A week later, the doctors informed Humphreys that he had passed a positive test on the AK and feared that his football days would be over.
Contact lenses can cause small scratches in the eyes, which can make it easier for the body to get caught when the eyes come in contact with water.
Mr. Humphreys said, “I told the doctor that I had read horror stories and asked him if I needed to take my eye off.
He just looked at me and said, “This could be a possibility.”
“I realized it’s serious.”
Mr. Humphreys used disinfectant eye drops for three weeks and it was like he was healing. Until March 2018 he had become completely blind to the right eye.
“I went to work and my vision went completely in my right eye.”
“I do not know how I managed not to spill, but I soon realized that I had to go back to the hospital.”
Doctors referred to the Birmingham and Midland Eye Center prescribed more powerful eye drops that were to be applied every hour, even at night.
After weeks of sleepless nights and disability, Mr. Humphreys was handcuffed and depressed as the doctors tried to find the best course of action.
Mr Humphreys’ sight has not returned since March 2018, when he suddenly lost his vision while driving. Pictured before the 18-month ordeal
He said, “I love my job, but physically, I could not be outside the house.
“The pain in my eyes was too big and I was just going to the hospital.
“I felt at the bottom of the ladder and the only thing that would cheer me up – playing football – was no longer an option.”
Six months after his initial diagnosis, the doctors decided that the only remaining option was to perform a corneal mesh in July 2018.
The method involves the use of ultraviolet rays and drops of vitamin B2 to stiffen the cornea by attaching the fibers more closely to the cornea.
While the procedure eliminated the infection, Mr. Humphreys remained blind to the right eye.
He said, “Of course, I did not want to be blind in my right eye, but at least, knowing that the infection was gone, I could have a better life.” Finally, I could work again and go to work. gym. ‘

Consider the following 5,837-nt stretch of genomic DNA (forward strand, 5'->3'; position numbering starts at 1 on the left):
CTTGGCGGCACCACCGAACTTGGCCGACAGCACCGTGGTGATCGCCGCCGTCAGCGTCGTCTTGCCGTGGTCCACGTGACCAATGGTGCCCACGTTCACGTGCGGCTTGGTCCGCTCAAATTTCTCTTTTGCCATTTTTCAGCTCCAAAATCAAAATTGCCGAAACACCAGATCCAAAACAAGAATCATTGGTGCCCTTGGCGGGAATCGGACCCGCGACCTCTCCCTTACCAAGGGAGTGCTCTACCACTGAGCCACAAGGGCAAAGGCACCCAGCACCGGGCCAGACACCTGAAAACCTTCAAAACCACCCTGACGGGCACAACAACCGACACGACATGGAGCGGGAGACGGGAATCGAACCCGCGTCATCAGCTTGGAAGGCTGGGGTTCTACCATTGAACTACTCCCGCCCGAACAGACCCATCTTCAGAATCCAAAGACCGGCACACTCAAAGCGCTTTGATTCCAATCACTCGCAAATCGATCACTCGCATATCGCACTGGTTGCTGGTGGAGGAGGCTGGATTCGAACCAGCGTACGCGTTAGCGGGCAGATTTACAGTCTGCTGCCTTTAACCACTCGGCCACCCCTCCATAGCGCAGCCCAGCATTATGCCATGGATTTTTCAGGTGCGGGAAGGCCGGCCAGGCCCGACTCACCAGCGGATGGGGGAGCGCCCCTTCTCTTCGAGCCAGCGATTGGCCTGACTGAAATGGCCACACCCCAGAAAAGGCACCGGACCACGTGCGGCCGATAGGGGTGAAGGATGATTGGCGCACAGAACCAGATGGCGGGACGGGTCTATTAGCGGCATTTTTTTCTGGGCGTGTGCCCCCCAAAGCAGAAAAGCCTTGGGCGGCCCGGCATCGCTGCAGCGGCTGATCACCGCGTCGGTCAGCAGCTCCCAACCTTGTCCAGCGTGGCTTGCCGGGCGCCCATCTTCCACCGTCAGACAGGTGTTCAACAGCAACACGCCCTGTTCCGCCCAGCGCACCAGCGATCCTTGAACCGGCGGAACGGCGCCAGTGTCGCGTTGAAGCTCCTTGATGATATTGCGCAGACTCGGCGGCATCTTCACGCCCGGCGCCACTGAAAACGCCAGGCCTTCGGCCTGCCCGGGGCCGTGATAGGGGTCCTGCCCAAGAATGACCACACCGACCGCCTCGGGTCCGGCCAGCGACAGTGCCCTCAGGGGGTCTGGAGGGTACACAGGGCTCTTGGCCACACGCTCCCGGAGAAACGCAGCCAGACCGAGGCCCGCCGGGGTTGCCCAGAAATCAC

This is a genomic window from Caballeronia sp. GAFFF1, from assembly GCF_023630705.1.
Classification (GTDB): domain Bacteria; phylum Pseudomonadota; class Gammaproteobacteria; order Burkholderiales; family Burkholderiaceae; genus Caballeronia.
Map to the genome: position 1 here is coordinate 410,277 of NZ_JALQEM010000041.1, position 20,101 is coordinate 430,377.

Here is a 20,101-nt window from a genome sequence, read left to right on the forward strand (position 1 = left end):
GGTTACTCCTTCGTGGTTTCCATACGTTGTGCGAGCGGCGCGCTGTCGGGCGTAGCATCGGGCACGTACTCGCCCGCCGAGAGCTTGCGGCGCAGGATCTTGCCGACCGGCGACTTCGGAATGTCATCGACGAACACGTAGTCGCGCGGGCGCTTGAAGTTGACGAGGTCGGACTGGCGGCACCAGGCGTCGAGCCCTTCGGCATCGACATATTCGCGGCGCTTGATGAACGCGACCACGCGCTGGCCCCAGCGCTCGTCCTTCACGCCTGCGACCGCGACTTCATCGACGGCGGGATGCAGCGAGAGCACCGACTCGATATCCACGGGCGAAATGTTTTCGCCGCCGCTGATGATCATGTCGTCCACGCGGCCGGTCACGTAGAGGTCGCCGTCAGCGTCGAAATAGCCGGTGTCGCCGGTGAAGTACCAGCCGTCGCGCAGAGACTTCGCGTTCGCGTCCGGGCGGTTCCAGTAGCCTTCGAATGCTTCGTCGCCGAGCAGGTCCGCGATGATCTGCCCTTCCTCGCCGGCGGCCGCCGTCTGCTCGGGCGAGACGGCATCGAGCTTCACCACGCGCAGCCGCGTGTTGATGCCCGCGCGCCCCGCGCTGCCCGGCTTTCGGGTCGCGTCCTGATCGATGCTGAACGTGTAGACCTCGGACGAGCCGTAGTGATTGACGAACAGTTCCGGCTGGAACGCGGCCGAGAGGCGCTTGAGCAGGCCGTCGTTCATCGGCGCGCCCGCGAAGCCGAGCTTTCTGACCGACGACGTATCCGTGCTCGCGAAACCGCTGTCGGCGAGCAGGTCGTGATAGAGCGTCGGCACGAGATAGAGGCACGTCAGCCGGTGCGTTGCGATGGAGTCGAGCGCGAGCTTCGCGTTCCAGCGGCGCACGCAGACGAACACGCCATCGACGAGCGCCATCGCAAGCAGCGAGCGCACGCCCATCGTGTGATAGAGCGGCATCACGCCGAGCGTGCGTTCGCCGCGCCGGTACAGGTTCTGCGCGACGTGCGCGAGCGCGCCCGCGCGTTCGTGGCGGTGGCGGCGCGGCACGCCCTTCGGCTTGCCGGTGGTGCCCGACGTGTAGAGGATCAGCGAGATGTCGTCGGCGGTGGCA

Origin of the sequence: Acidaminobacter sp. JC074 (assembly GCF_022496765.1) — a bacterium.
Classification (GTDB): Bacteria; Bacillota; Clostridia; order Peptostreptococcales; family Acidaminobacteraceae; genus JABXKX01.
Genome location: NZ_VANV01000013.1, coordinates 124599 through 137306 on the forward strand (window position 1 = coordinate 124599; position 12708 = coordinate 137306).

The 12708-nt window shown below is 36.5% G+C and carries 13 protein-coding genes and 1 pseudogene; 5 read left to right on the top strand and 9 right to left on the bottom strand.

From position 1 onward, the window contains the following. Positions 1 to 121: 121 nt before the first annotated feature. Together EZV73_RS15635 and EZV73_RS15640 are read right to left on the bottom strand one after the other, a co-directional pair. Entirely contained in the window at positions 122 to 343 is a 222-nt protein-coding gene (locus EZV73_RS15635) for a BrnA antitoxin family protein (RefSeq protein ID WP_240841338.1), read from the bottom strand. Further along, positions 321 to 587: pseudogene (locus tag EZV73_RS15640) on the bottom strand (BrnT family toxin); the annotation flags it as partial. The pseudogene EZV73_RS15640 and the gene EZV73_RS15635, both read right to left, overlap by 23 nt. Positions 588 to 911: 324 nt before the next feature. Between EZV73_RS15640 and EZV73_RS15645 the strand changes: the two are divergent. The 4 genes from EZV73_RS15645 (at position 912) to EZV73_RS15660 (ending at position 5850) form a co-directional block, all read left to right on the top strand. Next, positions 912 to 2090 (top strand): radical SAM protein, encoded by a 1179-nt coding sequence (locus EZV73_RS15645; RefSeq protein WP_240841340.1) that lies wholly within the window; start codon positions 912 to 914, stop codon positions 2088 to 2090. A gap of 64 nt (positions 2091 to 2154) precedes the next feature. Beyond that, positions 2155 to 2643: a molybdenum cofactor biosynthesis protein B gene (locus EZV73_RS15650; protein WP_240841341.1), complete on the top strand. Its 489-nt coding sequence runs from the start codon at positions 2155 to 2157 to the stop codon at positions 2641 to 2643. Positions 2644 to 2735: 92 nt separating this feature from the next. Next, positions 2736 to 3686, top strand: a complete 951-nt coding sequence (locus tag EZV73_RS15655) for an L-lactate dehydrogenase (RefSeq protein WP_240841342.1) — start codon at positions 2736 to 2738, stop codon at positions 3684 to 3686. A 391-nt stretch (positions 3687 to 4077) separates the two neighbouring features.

Mr. Humphreys still needed additional treatment. In September 2018, he underwent an amniotic membrane graft on the right cornea at the Birmingham and West Midland Eye Center.
The procedure involves grafting tissue from the amniotic membrane – the innermost layer of the placenta – over the eye to protect the cornea.
It has anti-inflammatory and anti-scarring effects and contains growth factors that promote the healing of wounds on the ocular surface.
Although the treatment was successful until Christmas 2018 after the second surgery, Mr. Humphreys’ attitude to life collapsed.
“The reality of the situation really hit me, I let myself go, because all this happened and I had a bloody eye that I had to cover with an eye patch – it was an ordinary exorcist.”
After being referred by the general practitioner to a counselor, Humphreys slowly accepted his problem.
He works with the charity Fight for Sight to raise awareness of the danger of contact lenses when showering or swimming.
He said, “I can honestly say that if I had any idea that it was even a distant possibility, I would have had no contact at all.
“It’s essential that people know that this is a reality and that it may be due to something as simple as taking a shower.”
Mr. Humphreys was removed from a corneal transplant for six weeks – an operation in which a damaged cornea is replaced by a healthy donor tissue by a deceased person.
He said: “I lost 18 months of my life because I had such easy contacts.
“If I can see again, I will never get in. Like Edgar Davids, a former Dutch professional footballer, I wear goggles to play sports.”
According to a study published last year by the Ophthalmology Clinic Moorfield’s Eye, the AK has tripled in the last eight years.
Fight For Sight said the results could be relevant throughout the UK because the hospital treats a large number of AK cases.
A YouGov survey on Fight for Sight found that many British contact lens wearers were putting their vision at risk because of precarious habits, as they did not know they could develop an infection such as AK.
Worryingly, 56% of those surveyed reported taking them longer than the recommended 12 hours a day, 54% said they swam or showered, and 47% said they slept.
To date, 15% of respondents have put them in their mouth to clean or lubricate, and 2% have even shared used lenses with other carriers.